I became a sick woman 10 years ago. In October 2010, the cause of the strange pain that had plagued me for many years was finally revealed, and I was diagnosed with systemic lupus erythematosus (SLE), the most common form of lupus, a chronic autoimmune disease. .. 90 percent of the estimated 3.5 million people who have it are women. Like many other autoimmune and chronic diseases that affect women imbalance, such as polysclerosis, Graves’ disease, myasthenia gravis, rheumatoid arthritis, and endometriosis, SLE is incurable. The cause is not fully understood.
For years after being diagnosed, I learned to live with a mysterious and unpredictable illness, so I dug up my medical history to get an answer. Like many Russian nested dolls, unwell women emerged from the medical chronicles. Their medical history often followed a similar pattern: childhood illness, years of pain and mysterious symptoms, and repeated misdiagnosis. These women were part of my history. However, observations of their disability and symptoms in clinical studies have told only a small part of their story. The notes about their case gave clues about their bodies, but did not say anything about the meaning of living within them.
I tried to imagine how it feels like an unwell woman suffering from an illness that resists medical understanding at these various points in history. I felt an intimate kinship. We shared the same essential biology. What has changed over time is that medicine understands it, not the female body.
Since ancient Greece, ghosts of suspicion and discrimination have been plagued by medical treatises on women’s health. The author of Hippocrates Corpus, a basic paper on Western medical practice, talked about “inexperience and ignorance” in women’s body and illness problems. In the 17th century, hysteria emerged as an explanation for the various symptoms and illnesses of women.Derived from ancient Greek hysteriaHysteria, which means uterus, was initially thought to be derived from the reproductive organs, which have been the cause of many women’s illnesses since the Hippocratic era.
In the 19th century, especially when the cause of the disease could not be immediately identified, female hysteria “moved to the center of the stage” and “became a clear theme in numerous medical texts,” said British medical historian Roy. Porter writes in “Hysteria Beyond Freud.” .. As cultural critic Elaine Showalter showed in her influential history, The Female Malady, prominent doctors and psychiatrists at the time were aware of the perception of women who create symptoms of hysteria for attention and empathy. Associated with trends.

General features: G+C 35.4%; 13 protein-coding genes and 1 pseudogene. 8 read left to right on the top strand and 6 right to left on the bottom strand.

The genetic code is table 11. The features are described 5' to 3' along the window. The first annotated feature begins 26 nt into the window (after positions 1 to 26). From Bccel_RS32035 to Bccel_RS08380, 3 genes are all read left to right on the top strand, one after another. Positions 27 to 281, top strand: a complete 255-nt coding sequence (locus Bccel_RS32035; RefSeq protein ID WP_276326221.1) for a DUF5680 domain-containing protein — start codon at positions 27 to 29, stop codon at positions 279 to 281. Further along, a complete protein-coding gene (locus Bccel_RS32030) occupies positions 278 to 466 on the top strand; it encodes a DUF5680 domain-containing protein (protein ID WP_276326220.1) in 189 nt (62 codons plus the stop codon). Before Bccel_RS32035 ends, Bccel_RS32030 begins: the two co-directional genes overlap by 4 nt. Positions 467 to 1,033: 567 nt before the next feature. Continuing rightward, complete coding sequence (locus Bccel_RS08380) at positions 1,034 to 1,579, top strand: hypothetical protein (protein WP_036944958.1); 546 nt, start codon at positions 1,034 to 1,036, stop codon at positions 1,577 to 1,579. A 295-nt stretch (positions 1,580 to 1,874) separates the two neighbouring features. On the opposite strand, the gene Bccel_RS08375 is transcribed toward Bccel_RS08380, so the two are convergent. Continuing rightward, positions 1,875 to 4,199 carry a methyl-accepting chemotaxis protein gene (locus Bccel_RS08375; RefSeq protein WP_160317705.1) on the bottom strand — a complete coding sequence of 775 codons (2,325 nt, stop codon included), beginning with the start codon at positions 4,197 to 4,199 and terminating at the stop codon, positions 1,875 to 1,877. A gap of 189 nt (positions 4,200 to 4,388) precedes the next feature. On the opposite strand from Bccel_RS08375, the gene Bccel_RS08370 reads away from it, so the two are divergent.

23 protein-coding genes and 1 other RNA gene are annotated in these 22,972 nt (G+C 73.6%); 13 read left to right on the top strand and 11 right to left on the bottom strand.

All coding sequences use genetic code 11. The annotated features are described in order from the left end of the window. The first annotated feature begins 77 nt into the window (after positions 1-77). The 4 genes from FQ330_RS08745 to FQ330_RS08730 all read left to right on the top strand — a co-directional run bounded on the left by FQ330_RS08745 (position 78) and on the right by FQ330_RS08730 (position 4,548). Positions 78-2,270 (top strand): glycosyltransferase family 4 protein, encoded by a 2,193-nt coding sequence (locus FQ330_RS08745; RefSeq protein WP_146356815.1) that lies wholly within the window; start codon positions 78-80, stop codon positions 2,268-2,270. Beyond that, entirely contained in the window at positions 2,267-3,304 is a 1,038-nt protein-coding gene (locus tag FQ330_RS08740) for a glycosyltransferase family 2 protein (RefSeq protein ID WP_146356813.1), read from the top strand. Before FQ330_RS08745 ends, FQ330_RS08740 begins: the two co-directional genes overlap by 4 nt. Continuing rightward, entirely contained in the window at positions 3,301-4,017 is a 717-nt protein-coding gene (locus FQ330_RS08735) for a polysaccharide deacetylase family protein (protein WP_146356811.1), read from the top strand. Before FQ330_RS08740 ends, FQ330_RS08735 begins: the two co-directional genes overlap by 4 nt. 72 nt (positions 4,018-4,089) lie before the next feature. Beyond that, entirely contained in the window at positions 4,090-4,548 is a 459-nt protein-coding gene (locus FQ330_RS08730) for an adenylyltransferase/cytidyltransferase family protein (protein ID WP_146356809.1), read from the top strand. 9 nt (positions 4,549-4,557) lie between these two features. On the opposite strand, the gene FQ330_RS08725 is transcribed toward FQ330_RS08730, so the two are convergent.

Prejudice against women’s body, mind and life casts a long shadow on modern clinical and biomedical knowledge. Graves’ disease, an autoimmune thyroid disease that affects 70-80% of women more than men, was first described in 1835 as “female nervousness” and in 1956 an autoimmune causal relationship. Was still labeled as psychosomatic after the discovery of. Graves’ disease, an autoimmune neuromuscular disease first named in 1877, was misdiagnosed as mentally ill and was rejected as a psychosomatic disorder in the 20th century. Multiple sclerosis has been known to be more common in women since the 1940s, but this prevalence has long been obscured by the assumption that women’s neuropathy and movement disorders are neuropathy or hysteria. Was there.
In 1955, Johns Hopkins’ chronic disease expert found that in the last decade, several women who were finally diagnosed with lupus after a doctor misdiagnosed chronic physical pain were treated with electroshock therapy, insulin. He revealed that he had tolerated unnecessary psychiatric and surgical interventions such as coma and hysterectomy. As a symptomatism of emotional instability. Ulcerative colitis is a chronic bowel disease that affects women’s reproductive and sexual function in ways that are not well understood and has historically been attributed to psychological distress. The recommended treatment for female patients in the 1950s was prefrontal lobotomy.